3. More robust capabilities, richer applications – more processing power lets you detect a greater number of objects and better identify them, as well as use multiple NN models simultaneously. Your capacity isn’t exhausted by line crossing, motion detection that captures objects moving at up to 30 mph, or rudimentary object detection capable of identifying up to 10 types of objects. You can do all of these and then some. Today, most useful IVA applications don’t just use the one model, but rather combine several to produce a more meaningful insight.
  4. System-level cost-savings – more powerful on-camera IVA can cover more RoI (region of interest) more effectively. With the capability to process high resolution streaming video, users can deploy a higher-resolution or a multi-imager camera instead of multiple fixed, low-resolution ones to cover the same RoI. You can use fewer NVRs or analytics devices when each connects and processes a larger number of cameras. You can also reduce even further the amount of video you store and transmit via high-bandwidth connectivity because the metadata and analytics insights produced on-device are so much richer.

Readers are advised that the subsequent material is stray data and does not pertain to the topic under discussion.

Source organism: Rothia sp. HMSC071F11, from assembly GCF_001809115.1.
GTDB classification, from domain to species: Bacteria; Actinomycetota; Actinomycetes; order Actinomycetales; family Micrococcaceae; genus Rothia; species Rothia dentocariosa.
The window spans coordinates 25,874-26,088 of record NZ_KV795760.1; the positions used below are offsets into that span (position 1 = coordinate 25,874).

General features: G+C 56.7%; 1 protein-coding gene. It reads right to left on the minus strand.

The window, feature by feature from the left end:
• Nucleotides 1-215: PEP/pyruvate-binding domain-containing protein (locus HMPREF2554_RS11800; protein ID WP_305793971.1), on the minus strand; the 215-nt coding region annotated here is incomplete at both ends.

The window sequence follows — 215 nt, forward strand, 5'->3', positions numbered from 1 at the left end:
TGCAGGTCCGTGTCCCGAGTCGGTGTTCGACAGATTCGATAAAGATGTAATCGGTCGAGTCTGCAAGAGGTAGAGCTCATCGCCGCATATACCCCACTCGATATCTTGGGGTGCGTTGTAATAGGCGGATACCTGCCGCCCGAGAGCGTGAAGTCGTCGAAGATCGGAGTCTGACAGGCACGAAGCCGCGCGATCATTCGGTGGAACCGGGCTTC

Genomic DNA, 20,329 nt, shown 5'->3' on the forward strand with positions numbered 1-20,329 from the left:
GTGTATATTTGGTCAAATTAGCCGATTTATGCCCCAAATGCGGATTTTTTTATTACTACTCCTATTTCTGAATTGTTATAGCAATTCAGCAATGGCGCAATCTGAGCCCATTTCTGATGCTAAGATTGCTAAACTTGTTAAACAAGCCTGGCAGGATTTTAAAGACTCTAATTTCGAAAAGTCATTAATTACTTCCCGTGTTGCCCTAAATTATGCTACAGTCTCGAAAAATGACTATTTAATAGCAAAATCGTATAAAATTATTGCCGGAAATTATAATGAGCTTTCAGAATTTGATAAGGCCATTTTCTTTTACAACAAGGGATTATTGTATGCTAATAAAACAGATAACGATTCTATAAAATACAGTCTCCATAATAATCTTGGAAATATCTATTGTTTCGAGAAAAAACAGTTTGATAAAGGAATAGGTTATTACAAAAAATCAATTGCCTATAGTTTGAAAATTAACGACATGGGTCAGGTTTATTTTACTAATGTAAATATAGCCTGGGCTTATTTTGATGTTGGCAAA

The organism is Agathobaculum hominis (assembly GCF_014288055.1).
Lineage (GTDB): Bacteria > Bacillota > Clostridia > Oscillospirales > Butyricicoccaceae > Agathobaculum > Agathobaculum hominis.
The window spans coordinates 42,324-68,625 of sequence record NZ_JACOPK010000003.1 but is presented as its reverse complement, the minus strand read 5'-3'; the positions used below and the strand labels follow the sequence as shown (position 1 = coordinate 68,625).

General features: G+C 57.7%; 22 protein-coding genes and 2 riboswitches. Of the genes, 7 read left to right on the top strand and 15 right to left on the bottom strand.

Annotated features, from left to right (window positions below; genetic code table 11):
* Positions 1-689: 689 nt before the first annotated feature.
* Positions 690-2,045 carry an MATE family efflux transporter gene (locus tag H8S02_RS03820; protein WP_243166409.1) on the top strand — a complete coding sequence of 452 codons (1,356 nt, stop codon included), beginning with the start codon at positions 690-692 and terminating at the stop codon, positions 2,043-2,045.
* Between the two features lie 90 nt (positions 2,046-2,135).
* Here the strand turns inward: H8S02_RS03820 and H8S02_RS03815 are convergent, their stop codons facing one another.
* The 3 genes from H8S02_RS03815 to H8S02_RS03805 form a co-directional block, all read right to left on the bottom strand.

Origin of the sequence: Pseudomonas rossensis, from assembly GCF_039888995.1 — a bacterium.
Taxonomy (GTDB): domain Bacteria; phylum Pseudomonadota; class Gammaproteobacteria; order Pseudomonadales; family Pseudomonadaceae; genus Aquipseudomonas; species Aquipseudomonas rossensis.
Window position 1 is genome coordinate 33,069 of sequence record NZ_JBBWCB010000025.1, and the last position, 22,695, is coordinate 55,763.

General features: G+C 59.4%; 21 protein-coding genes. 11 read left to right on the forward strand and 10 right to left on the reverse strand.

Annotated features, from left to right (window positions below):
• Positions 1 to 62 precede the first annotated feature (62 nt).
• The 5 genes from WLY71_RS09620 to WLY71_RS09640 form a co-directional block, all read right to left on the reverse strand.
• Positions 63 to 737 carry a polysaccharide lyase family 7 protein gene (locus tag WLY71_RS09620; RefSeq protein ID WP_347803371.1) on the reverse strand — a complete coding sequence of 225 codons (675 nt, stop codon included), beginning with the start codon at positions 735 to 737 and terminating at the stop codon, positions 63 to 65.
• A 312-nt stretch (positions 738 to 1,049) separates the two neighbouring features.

What is more, users are able to achieve a better combination of the above. There is always a tradeoff between resolution, frame rate, model/s size (or analytics application complexity) and solution cost. Getting a significantly larger pool of resources diminishes the compromise you have to make. For instance, you can run meaningful analytics on multiple high-resolution video streams, simultaneously and at real time framerate.

Next-Level Intelligent Video Analytics

Powerful edge AI enhances existing AI-enabled IVA applications and makes possible the emergence of new ones.